And I'm not shelling out 400 bucks for a PS3. I buy consoles to play games, not to be my home entertainment catch all.
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Old 2008-02-20, 06:08   Link #7
Ichihara Asako
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I'm really glad the format war is over, as I look forward to seeing anime in proper high-def. I'll probably buy the first thing I find in true 1080 regardless of whether it's a movie or series I like or not.

Anybody have any handy links for anime blu-ray releases? >.> Not that old stuff being re-released is worth it. More modern stuff actually being made in proper HD.
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Old 2008-02-20, 06:20   Link #8
boggart
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Quote:
Originally Posted by Solace View Post
I can't say the same for DVD to Blu-Ray.
I would like to see a true 1080p video with Dolby TrueHD sound before I make that judgment myself.
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Old 2008-02-20, 06:26   Link #9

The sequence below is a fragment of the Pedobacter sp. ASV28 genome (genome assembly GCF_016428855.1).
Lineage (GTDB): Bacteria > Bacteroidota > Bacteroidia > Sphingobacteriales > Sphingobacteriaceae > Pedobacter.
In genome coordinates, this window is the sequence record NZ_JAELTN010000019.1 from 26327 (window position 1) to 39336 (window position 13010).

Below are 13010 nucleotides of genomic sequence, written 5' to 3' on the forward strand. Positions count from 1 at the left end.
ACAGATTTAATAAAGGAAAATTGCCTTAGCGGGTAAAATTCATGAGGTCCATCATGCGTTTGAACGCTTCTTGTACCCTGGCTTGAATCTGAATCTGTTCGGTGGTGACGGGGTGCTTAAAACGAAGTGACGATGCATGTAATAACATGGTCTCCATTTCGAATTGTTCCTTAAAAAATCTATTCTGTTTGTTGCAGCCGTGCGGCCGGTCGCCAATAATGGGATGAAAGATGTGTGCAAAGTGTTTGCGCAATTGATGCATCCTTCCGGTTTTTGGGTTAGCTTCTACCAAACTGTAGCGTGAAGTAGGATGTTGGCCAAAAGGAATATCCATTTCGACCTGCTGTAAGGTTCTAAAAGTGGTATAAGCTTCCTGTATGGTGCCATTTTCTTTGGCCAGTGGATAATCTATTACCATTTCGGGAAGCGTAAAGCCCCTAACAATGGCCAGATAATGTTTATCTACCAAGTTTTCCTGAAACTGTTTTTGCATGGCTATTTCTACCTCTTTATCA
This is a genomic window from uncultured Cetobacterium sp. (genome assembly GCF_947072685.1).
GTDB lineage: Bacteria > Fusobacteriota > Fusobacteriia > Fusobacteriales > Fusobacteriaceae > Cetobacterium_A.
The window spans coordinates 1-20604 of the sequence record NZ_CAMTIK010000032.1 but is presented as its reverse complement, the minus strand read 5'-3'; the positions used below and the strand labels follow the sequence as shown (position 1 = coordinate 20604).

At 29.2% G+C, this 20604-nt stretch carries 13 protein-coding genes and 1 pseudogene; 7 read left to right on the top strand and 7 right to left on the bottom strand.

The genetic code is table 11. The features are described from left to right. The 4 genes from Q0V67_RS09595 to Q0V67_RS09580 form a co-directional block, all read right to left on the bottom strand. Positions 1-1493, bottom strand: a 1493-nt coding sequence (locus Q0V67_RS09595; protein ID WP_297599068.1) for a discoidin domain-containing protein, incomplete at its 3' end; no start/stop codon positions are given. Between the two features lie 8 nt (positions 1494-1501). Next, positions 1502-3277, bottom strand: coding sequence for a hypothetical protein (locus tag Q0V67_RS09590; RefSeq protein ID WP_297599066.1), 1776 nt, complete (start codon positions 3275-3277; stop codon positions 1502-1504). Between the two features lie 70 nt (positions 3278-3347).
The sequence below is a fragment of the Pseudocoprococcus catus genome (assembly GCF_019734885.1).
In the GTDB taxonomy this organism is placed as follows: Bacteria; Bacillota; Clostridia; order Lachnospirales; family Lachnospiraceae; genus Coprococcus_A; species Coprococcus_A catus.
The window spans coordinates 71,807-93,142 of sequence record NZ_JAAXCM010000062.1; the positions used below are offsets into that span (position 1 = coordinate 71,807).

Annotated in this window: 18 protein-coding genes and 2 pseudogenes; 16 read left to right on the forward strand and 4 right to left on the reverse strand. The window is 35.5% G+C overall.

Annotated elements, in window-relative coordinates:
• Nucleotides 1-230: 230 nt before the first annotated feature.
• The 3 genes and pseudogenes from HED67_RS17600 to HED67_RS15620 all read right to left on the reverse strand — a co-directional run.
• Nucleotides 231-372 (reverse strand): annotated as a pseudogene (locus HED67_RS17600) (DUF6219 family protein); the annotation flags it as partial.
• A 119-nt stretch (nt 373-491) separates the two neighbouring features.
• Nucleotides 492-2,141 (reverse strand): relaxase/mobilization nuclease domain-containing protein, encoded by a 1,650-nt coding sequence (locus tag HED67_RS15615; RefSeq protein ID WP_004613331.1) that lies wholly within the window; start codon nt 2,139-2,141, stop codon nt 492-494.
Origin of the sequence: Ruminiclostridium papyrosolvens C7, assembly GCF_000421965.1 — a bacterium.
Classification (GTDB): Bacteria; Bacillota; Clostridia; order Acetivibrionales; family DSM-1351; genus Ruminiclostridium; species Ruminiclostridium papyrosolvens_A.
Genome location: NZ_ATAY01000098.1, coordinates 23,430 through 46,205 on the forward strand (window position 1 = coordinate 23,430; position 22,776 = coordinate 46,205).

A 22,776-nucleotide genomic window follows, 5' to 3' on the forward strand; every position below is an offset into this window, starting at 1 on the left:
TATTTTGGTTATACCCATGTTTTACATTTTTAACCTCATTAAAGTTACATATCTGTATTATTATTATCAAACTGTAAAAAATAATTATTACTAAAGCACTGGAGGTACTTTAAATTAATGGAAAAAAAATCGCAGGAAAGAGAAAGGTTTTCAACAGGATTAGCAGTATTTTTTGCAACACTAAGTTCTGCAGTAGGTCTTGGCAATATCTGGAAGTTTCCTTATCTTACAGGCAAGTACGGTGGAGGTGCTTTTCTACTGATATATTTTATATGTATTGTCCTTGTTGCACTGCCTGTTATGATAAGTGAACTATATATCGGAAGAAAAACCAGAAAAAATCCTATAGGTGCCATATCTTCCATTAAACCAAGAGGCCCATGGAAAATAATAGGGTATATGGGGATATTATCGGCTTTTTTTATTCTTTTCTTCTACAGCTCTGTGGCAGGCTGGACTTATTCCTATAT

NoSanninWa
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Quote:
Originally Posted by Solace View Post
Meh. Both offered great picture/sound but then again so do regular dvds. With an HD tv and a player with up convert, I question why the mainstream consumer would want to replace their collections so quickly after the last format "war". VHS to DVD was a clear upgrade, I can't say the same for DVD to Blu-Ray.
I suspect that you have not actually watched Blu-Ray movies on your HDTV. The difference in picture quality is immense. I'll admit that I haven't seen how good up converting a DVD can be, but I seriously doubt it fills in all that missing detail.

Try watching real high def movies on someone's HDTV. Then if you still feel that way, feel free to ignore Blu-Ray to your heart's content.
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Old 2008-02-20, 07:27   Link #10